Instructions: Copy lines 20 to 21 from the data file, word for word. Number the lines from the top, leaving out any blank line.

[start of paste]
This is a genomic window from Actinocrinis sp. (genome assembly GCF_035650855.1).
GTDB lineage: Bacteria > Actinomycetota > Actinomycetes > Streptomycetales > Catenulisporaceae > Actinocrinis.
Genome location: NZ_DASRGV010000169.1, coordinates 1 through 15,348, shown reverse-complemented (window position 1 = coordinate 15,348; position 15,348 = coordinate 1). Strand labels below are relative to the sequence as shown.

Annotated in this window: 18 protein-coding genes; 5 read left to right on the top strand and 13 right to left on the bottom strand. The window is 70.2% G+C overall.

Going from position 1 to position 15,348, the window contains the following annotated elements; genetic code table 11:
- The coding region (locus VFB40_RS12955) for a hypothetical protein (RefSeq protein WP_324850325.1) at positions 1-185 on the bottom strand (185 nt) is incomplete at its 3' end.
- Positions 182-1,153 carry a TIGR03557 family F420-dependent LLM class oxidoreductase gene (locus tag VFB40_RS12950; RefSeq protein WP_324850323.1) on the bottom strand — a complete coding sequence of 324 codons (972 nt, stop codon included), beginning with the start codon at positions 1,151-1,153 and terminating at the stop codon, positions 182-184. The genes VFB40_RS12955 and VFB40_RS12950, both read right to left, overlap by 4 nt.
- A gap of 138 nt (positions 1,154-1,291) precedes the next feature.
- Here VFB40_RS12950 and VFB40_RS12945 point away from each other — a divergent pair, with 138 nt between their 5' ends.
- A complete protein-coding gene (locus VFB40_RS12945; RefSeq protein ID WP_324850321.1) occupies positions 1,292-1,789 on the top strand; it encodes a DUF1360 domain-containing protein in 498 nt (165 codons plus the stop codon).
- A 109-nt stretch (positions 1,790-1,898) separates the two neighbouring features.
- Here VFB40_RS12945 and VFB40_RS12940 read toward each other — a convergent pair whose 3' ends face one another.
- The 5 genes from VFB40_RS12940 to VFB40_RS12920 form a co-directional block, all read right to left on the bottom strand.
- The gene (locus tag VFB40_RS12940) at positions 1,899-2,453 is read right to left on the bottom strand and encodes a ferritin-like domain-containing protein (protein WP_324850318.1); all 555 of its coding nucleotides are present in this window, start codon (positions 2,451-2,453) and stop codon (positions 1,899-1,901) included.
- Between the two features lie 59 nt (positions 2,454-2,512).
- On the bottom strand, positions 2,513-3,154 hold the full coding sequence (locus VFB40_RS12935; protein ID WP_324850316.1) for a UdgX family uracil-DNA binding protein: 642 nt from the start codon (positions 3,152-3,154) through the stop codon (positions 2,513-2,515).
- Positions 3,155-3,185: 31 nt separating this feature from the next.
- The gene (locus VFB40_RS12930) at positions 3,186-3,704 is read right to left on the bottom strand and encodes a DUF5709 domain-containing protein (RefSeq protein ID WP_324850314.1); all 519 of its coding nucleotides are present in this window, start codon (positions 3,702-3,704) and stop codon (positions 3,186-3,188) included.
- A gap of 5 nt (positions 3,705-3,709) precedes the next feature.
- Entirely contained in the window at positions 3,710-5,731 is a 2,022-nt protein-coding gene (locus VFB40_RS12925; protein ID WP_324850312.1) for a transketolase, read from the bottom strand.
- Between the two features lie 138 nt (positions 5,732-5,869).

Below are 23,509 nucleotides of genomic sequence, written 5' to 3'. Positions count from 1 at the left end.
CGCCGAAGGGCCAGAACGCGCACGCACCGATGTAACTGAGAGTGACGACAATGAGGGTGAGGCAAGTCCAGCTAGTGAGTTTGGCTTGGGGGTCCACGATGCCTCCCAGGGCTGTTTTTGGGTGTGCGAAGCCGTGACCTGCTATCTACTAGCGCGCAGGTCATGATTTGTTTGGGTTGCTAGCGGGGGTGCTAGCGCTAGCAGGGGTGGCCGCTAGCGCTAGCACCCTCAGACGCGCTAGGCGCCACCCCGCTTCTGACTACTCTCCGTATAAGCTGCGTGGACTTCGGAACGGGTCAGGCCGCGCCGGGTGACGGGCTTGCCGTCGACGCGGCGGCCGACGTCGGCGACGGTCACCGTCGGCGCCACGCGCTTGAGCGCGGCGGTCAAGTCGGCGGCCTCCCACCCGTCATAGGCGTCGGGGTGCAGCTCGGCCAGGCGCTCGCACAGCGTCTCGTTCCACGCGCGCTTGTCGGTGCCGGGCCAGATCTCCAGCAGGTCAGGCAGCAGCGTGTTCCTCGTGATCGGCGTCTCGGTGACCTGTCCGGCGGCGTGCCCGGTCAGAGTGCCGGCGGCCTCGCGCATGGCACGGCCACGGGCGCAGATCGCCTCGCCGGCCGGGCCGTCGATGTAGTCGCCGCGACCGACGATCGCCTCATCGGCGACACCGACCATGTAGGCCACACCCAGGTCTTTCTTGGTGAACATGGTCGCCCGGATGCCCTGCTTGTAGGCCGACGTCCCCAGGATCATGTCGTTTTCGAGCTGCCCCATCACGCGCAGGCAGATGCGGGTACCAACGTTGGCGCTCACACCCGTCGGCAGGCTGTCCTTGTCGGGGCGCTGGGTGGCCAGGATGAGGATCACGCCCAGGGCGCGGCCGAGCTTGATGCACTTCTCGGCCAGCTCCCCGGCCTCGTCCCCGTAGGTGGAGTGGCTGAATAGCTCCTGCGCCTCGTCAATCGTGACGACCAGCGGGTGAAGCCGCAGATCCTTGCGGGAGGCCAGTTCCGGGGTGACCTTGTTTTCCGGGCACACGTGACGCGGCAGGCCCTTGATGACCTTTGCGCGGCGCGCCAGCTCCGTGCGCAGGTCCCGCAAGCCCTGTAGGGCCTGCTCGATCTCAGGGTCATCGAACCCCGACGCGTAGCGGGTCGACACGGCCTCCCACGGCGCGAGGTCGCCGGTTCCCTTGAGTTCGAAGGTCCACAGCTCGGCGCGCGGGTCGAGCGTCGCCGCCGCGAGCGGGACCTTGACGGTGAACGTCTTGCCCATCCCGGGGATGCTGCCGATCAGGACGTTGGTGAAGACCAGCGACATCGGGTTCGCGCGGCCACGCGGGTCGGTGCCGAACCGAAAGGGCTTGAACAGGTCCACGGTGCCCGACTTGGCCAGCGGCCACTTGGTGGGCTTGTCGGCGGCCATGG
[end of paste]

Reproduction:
- Entirely contained in the window at positions 3,710-5,731 is a 2,022-nt protein-coding gene (locus VFB40_RS12925; protein ID WP_324850312.1) for a transketolase, read from the bottom strand.
- Between the two features lie 138 nt (positions 5,732-5,869).